Everybody seems to think they need a dual-cab, plenty of people never actually use their twin-cab ute to its full potential.
Think about it. Are you ever likely to actually have five people on board? And wouldn’t it be useful to have more storage space instead of empty seats?
- Dual cab or double cab utes are practical for people who really need passenger space
- They aren’t as practical if you really need cargo space
- There are single-cab and space-cab alternatives that could be better for your business
There is clearly a category of buyer for whom a dual-cab ute makes a lot of sense - that is someone who is going to use their vehicle, not only for work purposes, but also as a personal transportation device.
If you have a family with one, two or three children, and you don’t want another car, or know you’ll use the ute as a weekend adventure rig for camping, then a double-cab probably is right for you. Just note - double cab models typically only offer two child-seat attachment points. And often, the rigmarole involved in trying to attach and remove those seats means that you’d want them to be there all the time, or never at all.
For instance, some utes require the top-tether for the window seat spots to be attached above the centre position, and it can be difficult to achieve a confidence-inspiring level of strap fastening. The best of the mainstream family utes I’ve experienced when it comes to rear seat space and child-seat friendliness is the GWM Cannon Ute, which has proper dedicated outboard top-tether spots behind each of the window seats (and ISOFIX, too).
Or maybe you know you’ll be on apprentice pick-up and drop-off duties, so you know a dual-cab will allow you to get yourself and your work crew to the job site. My dad bought a dual-cab for that very reason, and even though he uses the back seat maybe only once a month, it proves a handy spot for him to store his painting drop-sheets (they stay dry and neatly folded in the second-row).
But you must also keep in mind that a ute is a ute. Storage space and flexibility is important, that’s what makes a vehicle like this a great tool of trade.
And while rear seat bases that can be folded up to allow a flat, dry storage space is undoubtedly a benefit, you should also consider that dual-cab utes typically cost more.
We’re talking thousands more, in most cases. For a base model ute, you’re looking at a circa-$10,000 gap between an entry-level Navara single-cab and dual-cab, and it’s about the same for a Triton or BT-50, and closer to $13K more for a HiLux to move up from the base cab-chassis single-cab to the dual-cab entry model.
The utes that offer a smaller step up from single- to dual-cab are the Ford Ranger (only about $5000 at base level), and the Isuzu D-Max (around $8000).
Budget is one thing, but the usability of the ute is really going to be the deciding factor for you. If you need a bigger tray, want more space for your work gear, or think you need a lot more toolbox space than you’ll be able to get in a dual-cab, then the better choice will be with a space-cab (aka extra-cab or king-cab), as they offer you about 30cm more tray space but still a bit of secure dry space behind the seats. Or a single-cab, which is definitely the best option if you want a “proper” work truck that is about getting you and your stuff from A to B much more than it is about getting you and other occupants between those points.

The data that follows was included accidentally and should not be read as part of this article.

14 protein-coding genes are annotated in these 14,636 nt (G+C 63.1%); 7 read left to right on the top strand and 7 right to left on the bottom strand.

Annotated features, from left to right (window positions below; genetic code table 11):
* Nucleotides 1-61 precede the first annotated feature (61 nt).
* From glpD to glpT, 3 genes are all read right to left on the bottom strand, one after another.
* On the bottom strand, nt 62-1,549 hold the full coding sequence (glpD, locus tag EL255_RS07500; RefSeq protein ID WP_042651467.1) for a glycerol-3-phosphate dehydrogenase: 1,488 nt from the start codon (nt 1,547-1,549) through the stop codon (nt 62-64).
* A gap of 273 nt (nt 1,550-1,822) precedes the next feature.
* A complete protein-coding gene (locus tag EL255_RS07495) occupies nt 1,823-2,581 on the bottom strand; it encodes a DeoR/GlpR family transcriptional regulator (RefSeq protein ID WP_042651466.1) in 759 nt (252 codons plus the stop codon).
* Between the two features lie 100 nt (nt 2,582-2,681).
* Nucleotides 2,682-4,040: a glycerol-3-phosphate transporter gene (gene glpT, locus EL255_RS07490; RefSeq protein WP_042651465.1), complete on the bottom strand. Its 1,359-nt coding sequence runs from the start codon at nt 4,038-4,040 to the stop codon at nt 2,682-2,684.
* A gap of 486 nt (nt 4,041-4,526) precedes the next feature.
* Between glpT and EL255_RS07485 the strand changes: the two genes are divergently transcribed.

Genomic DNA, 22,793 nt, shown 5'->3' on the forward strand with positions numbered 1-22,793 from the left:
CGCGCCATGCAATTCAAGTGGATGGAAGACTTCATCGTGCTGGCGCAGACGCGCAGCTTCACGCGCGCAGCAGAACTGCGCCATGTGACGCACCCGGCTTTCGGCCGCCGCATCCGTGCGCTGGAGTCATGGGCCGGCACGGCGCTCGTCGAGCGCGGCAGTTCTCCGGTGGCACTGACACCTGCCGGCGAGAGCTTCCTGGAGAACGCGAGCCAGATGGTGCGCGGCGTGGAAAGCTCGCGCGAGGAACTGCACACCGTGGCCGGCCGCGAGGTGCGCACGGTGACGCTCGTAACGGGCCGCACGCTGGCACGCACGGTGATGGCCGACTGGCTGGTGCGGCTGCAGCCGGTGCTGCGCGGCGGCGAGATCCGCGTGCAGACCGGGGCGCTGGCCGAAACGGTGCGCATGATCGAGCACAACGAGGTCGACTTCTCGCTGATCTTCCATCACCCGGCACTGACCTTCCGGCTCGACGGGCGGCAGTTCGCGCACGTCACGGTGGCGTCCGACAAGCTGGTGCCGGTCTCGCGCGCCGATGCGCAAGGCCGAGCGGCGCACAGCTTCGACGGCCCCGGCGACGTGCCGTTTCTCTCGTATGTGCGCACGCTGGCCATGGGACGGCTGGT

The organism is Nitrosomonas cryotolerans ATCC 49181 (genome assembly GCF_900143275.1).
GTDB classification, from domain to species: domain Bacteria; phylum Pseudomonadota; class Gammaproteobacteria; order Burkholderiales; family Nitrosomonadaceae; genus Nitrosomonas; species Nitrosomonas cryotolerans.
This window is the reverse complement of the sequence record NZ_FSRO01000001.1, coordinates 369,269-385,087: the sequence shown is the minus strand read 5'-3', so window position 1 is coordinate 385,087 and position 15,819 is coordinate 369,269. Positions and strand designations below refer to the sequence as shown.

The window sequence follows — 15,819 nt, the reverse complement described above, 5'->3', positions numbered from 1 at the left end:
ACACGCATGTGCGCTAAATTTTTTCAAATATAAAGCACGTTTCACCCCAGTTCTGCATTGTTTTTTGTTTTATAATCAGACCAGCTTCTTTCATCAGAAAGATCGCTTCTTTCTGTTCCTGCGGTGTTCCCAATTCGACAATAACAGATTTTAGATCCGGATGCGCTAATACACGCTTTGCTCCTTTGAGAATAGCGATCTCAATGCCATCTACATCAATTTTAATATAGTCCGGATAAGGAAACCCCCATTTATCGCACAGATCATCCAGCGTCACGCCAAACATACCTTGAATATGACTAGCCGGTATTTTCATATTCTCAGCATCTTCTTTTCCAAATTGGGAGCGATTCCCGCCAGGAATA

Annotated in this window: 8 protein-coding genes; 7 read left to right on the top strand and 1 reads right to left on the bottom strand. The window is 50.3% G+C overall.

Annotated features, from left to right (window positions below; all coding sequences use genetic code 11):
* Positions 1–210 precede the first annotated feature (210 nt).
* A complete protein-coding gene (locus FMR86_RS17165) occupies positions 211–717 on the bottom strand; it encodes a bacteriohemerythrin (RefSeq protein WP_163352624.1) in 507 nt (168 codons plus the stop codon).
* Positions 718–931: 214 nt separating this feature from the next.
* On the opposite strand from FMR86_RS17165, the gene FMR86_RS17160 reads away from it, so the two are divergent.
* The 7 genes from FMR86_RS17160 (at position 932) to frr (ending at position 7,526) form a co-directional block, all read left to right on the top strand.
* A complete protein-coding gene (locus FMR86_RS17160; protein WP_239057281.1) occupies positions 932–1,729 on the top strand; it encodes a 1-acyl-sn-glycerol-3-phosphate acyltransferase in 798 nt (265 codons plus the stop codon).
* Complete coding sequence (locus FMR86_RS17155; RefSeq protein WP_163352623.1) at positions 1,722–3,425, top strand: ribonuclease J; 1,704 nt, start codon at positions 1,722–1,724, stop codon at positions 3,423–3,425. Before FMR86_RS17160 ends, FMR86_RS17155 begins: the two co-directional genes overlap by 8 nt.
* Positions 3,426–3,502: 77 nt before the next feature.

The pluses for dual-cab utes, aside from back row space, is that they are more popular, and that means there are literally dozens more options for you to choose from. For instance, here’s a rundown of the best-selling utes and how many different cab derivations they offer:
- Ford Ranger - single-cab: 2; extra-cab: 4; dual-cab: 18
- Toyota HiLux - single-cab: 6; extra-cab: 5; dual-cab: 18
- Isuzu D-Max - single-cab: 6; extra-cab: 4; dual-cab: 17
- Mitsubishi Triton - single-cab: 2; extra-cab: 3; dual-cab: 8
- Nissan Navara - single-cab: 4; extra-cab: 4; dual-cab: 18
In the current iterations (at the time of publishing), these are the utes that are only available in dual-cab design:
- GWM Cannon Ute
- Volkswagen Amarok
- LDV T60
- SsangYong Musso
- Ram 1500
- Jeep Gladiator
- GMSV Chevrolet Silverado
The other thing you might want to note is that many of the dual-cab utes have significantly more optional accessories available, both through the brand’s dealerships, or through the aftermarket. So if you plan to make your rig look and feel like something that represents you, then you ought to consider what you can or can’t get to make it so.
Whether you need a dual-cab could well be determined by your circumstances, but it is interesting to note just how many brands are moving to dual-cab-only line-ups, and even the big sellers are clearly geared more towards the double-cab market.